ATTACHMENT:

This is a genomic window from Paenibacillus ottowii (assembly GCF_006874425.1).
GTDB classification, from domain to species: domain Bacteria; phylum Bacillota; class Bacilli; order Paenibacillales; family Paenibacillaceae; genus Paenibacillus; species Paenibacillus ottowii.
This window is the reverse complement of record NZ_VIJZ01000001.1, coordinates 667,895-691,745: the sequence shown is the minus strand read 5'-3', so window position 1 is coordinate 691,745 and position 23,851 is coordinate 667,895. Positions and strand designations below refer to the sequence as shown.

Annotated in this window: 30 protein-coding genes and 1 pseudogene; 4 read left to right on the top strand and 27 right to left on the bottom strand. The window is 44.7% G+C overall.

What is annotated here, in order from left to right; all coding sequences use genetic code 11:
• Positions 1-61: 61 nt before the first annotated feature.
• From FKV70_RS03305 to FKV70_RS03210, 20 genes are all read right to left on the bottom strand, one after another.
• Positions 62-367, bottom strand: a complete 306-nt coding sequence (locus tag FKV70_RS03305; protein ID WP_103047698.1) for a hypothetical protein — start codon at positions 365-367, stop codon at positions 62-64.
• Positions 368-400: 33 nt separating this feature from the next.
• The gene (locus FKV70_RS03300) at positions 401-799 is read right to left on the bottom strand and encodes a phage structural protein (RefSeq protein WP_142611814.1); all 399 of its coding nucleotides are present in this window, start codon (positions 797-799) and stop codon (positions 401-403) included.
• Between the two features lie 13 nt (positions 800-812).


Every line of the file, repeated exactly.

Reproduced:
This is a genomic window from Paenibacillus ottowii (assembly GCF_006874425.1).
GTDB classification, from domain to species: domain Bacteria; phylum Bacillota; class Bacilli; order Paenibacillales; family Paenibacillaceae; genus Paenibacillus; species Paenibacillus ottowii.
This window is the reverse complement of record NZ_VIJZ01000001.1, coordinates 667,895-691,745: the sequence shown is the minus strand read 5'-3', so window position 1 is coordinate 691,745 and position 23,851 is coordinate 667,895. Positions and strand designations below refer to the sequence as shown.

Annotated in this window: 30 protein-coding genes and 1 pseudogene; 4 read left to right on the top strand and 27 right to left on the bottom strand. The window is 44.7% G+C overall.

What is annotated here, in order from left to right; all coding sequences use genetic code 11:
• Positions 1-61: 61 nt before the first annotated feature.
• From FKV70_RS03305 to FKV70_RS03210, 20 genes are all read right to left on the bottom strand, one after another.
• Positions 62-367, bottom strand: a complete 306-nt coding sequence (locus tag FKV70_RS03305; protein ID WP_103047698.1) for a hypothetical protein — start codon at positions 365-367, stop codon at positions 62-64.
• Positions 368-400: 33 nt separating this feature from the next.
• The gene (locus FKV70_RS03300) at positions 401-799 is read right to left on the bottom strand and encodes a phage structural protein (RefSeq protein WP_142611814.1); all 399 of its coding nucleotides are present in this window, start codon (positions 797-799) and stop codon (positions 401-403) included.
• Between the two features lie 13 nt (positions 800-812).